I’ll be in my trailer… watching trailers: Love, raptors and confidentiality

Join us every week for a trip into the weird and wonderful world of trailers. Whether it’s the first teaser for the latest installment in your favourite franchise, an obscure preview for a strange indie darling, whether it’s good, bad, ugly or just plain weird – your favourite pop culture baristas are there to tell you what they think.

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First wives. Now widows. What comes next?

The title of Steve McQueen’s latest film is more telling than it may seem at first: these women are widows, but before that they were wives. First and foremost they were seen by others, or saw themselves, as the plus ones to their husbands: the competent leader, the strong man, the guy who brings home the money. And this, the notion that their lives are tied to their husbands even after the latter have lost their lives, persists. First and foremost Veronica (Viola Davis), whose husband Harry (Liam Neeson) led a robbery gone fatally wrong for all the men involved, finds out that she is being held accountable for the millions of dollars Harry stole, even if she had no part in his criminal career – and she in turn seeks out Linda (Michelle Rodriguez) and Alice (Elizabeth Debicki), the other bereaved widows whose husbands died in the van shot to pieces by a SWAT team, to twist their arms into helping her. The only way they can free themselves from their dead husbands is to take on the roles of their husbands and to do that proverbial last job.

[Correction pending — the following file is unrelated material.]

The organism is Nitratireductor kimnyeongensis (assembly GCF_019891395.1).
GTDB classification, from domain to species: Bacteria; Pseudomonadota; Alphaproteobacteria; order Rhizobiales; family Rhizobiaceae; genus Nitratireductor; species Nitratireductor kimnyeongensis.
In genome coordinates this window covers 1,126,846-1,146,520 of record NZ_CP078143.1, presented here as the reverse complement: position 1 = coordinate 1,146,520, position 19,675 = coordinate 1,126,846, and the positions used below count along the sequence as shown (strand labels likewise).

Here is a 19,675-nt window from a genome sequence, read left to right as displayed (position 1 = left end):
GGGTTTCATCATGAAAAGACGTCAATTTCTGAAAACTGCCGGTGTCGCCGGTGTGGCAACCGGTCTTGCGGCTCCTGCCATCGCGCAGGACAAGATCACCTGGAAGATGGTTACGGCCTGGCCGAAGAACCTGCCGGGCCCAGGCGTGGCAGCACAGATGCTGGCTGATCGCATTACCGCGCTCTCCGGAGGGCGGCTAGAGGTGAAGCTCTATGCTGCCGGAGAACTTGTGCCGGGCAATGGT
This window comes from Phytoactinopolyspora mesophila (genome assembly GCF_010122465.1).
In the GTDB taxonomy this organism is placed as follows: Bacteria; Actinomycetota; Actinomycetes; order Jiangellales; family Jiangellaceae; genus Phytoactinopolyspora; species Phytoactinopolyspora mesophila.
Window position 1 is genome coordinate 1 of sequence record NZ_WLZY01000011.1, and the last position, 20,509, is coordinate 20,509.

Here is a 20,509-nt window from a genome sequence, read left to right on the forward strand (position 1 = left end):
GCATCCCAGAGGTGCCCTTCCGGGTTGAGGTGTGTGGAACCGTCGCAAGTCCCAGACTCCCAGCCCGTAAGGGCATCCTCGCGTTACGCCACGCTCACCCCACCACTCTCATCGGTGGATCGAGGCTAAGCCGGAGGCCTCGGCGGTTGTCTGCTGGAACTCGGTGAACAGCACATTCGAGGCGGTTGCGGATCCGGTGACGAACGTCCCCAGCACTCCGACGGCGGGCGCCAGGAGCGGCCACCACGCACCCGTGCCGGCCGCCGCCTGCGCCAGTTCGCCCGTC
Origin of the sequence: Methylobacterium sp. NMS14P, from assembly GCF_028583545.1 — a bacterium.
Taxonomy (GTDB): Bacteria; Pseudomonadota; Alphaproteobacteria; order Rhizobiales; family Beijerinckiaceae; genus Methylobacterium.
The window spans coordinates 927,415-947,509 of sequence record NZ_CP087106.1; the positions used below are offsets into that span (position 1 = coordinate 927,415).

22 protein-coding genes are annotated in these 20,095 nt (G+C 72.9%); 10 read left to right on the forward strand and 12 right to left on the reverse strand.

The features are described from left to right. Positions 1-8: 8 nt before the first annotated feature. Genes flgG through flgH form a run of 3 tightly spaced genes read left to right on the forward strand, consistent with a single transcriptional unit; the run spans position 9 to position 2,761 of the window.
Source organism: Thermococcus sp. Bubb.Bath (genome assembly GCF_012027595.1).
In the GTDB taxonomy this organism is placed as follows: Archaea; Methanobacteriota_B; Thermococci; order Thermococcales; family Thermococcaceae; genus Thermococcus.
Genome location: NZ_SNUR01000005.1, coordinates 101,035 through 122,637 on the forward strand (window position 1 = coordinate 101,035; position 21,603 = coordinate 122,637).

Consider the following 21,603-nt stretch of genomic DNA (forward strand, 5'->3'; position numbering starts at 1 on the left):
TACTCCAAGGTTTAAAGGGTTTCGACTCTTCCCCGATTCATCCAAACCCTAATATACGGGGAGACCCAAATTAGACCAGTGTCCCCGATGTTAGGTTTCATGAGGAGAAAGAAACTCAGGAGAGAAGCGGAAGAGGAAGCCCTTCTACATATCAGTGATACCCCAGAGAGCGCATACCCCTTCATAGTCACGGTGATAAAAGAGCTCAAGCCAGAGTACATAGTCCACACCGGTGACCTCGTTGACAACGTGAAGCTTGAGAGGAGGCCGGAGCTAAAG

Widows

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The Sound of Silence

silence4Silence is almost not a Scorsese movie. His camera watches from the middle distance; it doesn’t cut away, but keeps watching, standing still, but far from unmoved. There are no extra-long scenes, no musical cues, no freeze frames, no siren call for a life of crime. Every movement has its reason. This is a mostly quiet film. Nature sounds can be heard – the waves, the wind, footsteps, fire burning. There is some voiceover narration, and there are dialogues, all of them necessary, but silence is the point. The louder the movie gets, the more disquieting things are going on. Silence is not entertaining in any superficial way, but it’s definitely intriguing. Continue reading